BTW, none of this is legal advice. I merely copied our statutes so you can see how to do it. After all, the law almost always lays out how to do something for which they will collect fees and taxes. They are a for profit corporation even if they don't act like it. :-)
First, here is how an association (read corporation because it has to be incorporated) is defined:
"...may be formed by the voluntary association of any three or more persons in the manner prescribed (by law)..."
Please note the words: voluntary association of any three or more persons. This may not be true for your state. It may require five or more.
The particular association mentioned in the statutes has two restraints:
1) The corporation shall not have a capital stock, and
2) its business shall not be carried on for profit
This does not mean the Association cannot sell books, tapes, webinars, seminars, insurance, hold conventions, etc. It means it must not be doing those things for profit. In other words, the Association must use its money to advance its purpose (See Sec 2 under Articles of Incorporation below).
As regards memberships:
1) Any person or any number of persons, including and in addition to the original incorporators, may become members of the corporation upon such terms and conditions as to membership, and subject to such rules and regulations as to their, and each of their, contract and other rights and liabilities between it and the member, as the corporation shall prescribe in its bylaws.
Note the word bylaws. These are important and will be addressed below.
2) The corporation shall issue a certificate of membership to each member, (that is why AARP for example gives you a membership card) but the membership or the certificate thereof shall not be assigned by any member to any other person, nor shall the assigns thereof be entitled to membership in the corporation, or to any property rights or interest therein.
Note: What they are saying is only one person per certificate can be a member. However:
3. The board of directors may, however, by motion duly adopted by it, consent to such assignment or transfer, and to the acceptance of the assignee or transferee as a member of the corporation.
They are saying if the BoD says it is OK for you to assign your certificate, you can give it to your spouse for example. I'm not aware of any Associations that permit this but I don't know every existing Association's bylaws either.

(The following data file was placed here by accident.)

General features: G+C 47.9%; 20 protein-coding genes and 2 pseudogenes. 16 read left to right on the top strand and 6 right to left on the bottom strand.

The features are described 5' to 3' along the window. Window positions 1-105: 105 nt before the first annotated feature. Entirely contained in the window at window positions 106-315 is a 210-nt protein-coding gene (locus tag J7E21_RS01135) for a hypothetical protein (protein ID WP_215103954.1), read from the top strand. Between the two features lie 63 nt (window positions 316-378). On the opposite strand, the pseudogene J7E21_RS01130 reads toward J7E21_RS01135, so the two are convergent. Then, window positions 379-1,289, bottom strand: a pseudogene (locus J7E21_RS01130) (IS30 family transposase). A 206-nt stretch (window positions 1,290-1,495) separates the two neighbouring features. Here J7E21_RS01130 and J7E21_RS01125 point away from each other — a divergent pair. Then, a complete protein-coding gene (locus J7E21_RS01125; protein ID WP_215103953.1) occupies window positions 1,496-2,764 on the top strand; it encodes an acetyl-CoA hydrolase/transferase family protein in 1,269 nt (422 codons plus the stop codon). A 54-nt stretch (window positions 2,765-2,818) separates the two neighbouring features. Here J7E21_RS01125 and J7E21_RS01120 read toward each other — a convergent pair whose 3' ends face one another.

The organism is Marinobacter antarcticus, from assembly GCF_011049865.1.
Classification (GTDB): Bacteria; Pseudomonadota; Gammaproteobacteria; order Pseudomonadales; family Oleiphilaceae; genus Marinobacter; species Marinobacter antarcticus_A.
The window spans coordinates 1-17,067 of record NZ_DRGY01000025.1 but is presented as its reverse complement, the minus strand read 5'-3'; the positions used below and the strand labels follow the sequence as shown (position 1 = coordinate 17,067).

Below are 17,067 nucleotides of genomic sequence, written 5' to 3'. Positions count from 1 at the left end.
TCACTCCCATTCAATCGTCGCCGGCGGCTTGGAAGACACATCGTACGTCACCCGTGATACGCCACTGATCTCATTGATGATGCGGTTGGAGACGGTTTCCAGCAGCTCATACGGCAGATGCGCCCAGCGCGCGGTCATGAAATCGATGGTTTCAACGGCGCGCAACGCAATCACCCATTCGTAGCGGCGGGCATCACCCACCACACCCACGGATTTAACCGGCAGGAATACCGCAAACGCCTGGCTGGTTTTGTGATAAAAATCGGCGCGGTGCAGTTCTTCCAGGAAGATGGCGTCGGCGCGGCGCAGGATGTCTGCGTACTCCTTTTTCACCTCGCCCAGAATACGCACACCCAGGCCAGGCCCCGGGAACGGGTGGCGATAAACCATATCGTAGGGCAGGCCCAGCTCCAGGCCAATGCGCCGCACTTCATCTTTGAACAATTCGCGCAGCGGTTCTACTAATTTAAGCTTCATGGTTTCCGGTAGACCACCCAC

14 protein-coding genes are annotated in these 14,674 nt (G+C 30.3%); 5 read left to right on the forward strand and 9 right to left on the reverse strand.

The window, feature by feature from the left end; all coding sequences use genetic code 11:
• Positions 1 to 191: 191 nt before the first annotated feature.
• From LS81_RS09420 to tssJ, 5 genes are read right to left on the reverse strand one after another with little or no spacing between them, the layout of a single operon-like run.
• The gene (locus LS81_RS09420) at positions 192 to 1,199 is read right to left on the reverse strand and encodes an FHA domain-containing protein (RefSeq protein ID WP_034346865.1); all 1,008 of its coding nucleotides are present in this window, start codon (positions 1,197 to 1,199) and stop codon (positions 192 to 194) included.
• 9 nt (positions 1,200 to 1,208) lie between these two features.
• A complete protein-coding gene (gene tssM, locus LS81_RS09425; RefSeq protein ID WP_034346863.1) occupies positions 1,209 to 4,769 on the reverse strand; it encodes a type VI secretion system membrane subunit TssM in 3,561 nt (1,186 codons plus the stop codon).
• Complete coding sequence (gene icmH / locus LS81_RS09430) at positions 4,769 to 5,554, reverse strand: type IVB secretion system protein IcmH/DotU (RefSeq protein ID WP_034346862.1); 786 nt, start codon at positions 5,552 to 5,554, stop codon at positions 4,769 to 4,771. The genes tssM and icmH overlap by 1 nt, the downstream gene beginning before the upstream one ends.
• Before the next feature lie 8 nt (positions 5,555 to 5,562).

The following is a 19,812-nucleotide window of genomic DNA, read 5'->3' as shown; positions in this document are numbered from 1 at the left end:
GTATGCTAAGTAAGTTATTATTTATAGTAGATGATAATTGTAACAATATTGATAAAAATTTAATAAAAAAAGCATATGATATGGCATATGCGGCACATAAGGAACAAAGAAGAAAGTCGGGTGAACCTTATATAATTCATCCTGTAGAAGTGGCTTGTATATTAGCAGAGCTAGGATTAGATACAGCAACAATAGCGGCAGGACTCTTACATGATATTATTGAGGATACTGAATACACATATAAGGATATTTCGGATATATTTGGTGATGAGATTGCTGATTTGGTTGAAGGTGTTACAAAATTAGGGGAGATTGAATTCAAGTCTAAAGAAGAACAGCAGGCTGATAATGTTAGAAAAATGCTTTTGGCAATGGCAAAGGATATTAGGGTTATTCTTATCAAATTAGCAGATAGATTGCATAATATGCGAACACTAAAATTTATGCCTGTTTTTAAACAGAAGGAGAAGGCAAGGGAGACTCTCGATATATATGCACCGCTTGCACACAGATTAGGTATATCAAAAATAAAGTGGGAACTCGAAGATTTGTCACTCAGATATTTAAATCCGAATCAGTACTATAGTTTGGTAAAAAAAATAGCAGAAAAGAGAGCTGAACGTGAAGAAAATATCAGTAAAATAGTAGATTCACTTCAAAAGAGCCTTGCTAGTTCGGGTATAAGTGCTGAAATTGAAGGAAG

This is how the law allows you not to transfer your membership:
4. The corporation shall also have the right, by its bylaws, to provide for or against the transfer of membership and for or against the assignment of membership certificates, and also the terms and conditions upon which any such transfer or assignment shall be allowed.
Articles of incorporation must be prepared and filed and they must be in writing setting forth:
1. The name of the corporation.
2. The purpose for which it is formed. (Note: This is the purpose which the Association must be advancing even if it is selling stuff hand over fist.)
3. The name of the person designated as the resident agent, the street address for service of process, and the mailing address if different from the street address.
4. The term for which it is to exist, which may be perpetual.
5. The number of directors thereof, which must be not less than three and which may be any number in excess thereof, and the names and residences of those selected for the first year and until their successors have been elected and have accepted office.
6. Whether the voting power and the property rights and interest of each member are equal or unequal, and if unequal the articles must set forth a general rule applicable to all members by which the voting power and the property rights and interests of each member may be determined, but the corporation may admit new members who may vote and share in the property of the corporation with the old members, in accordance with the general rule.